The New Baptist Majority recognizes and prizes the unity we have in Christ.
2) We are united around the Great Commission
Those who are united in Christ are also united in mission. We recognize that when we are fighting each other, we are not fighting against the principalities and powers, the spiritual forces of darkness in the heavenly places in Christ Jesus.
Before the One who bought us with his blood left this earth, he gave us orders – to make disciples of all nations. That is the church’s duty, to glorify God by making Christ known in this world.
There is a place for theological discussion that sharpens our understanding of the God we serve. There is a place for methodological and strategic discussion to be more effective and efficient in the mission. But we must be willing to unite around the mission we have been given and make disciples in the nations. We must make reaching the nations and evangelizing America a higher priority than winning the Calvinism wars or any of the other internecine battles that have marked us in recent years.
The New Baptist Majority is committed to the Great Commission.
3) We are united by the Baptist Faith and Message.
The SBC was embroiled in a lengthy battle to settle the theological destiny of our convention. We decided to be an inerrantist, conservative denomination. We have a doctrinal confession that states the core of our common belief, the Baptist Faith and Message. It is not an exhaustive doctrinal statement, but a summary of that doctrine which unites us. Even the authors of the confession reminded us that it was not a perfect statement, but an attempt to codify Baptist theological positions.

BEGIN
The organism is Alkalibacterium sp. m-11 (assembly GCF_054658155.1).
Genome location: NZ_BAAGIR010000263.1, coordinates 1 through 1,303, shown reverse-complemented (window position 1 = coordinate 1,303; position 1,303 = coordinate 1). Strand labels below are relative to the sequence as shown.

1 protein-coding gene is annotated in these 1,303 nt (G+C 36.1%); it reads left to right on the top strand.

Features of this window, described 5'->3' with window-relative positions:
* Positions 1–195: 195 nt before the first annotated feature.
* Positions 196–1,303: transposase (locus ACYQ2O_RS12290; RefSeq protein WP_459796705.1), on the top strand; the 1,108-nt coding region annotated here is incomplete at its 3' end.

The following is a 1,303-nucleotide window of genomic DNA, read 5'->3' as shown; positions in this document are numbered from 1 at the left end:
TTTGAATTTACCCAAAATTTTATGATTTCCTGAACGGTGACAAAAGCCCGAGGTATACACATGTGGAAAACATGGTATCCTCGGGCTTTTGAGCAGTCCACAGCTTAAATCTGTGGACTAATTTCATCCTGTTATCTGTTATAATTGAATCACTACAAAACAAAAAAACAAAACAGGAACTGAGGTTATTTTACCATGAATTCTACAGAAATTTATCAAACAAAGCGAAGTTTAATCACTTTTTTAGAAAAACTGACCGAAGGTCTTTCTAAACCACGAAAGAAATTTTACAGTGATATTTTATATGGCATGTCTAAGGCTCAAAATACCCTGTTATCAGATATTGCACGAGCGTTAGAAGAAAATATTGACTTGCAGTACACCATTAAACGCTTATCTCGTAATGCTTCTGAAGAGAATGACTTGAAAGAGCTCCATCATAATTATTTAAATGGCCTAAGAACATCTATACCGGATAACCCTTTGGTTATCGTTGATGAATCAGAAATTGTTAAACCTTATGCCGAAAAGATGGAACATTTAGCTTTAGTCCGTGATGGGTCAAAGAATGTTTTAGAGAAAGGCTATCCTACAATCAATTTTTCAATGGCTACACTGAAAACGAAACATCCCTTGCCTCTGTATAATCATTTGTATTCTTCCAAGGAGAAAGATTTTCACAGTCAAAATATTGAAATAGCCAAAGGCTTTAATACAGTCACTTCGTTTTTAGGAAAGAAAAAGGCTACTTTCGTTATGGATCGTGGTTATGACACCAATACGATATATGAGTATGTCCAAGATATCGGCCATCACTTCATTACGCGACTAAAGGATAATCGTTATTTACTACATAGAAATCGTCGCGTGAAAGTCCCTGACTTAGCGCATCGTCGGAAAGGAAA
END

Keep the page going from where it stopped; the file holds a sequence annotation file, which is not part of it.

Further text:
Within the context of the BF&M there are many theological camps. That is fine, as long as each of us also affirms the Baptist Faith and Message. Calvinists and non-Calvinists (soteriological traditionalists?) are equally Southern Baptist, if they affirm the BF&M. Cultural progressives are just as Southern Baptist as the traditional churches I grew up in (and the one I pastor) if they affirm the BF&M.
If we are going to make this convention work, we must refuse any attempt to elevate one group as more authentically Baptist than any other. We must not try to restrict fellowship or service in our convention on the basis of any standard beyond the Baptist Faith and Message.
Of course, two of our seminaries have antebellum “Abstracts of Principle” that were part of their charter. Yes, it is perhaps unfair that two of our seminaries have doctrinal statements that supersede the BF&M. I would point out several things.
- These were adopted long before the Baptist Faith and Message was even conceived.
- These Abstracts were part of the chartering of the seminaries and cannot be easily abrogated.
- The Abstracts, while much more specific (and certainly more Calvinist) than the BF&M, are not in violation of the BF&M.
Simply put, the Abstracts are not going any where. They are grandfathered into our denominational debate. That inequity may always exist. But that doesn’t change the fact that the basis of our unity as a convention needs to be the BF&M. In practical reality, New Orleans Seminary is the spearhead of the “soteriological traditionalist” document and is not a place sympathetic to Calvinism. The same, to some degree, could be said of Southwestern.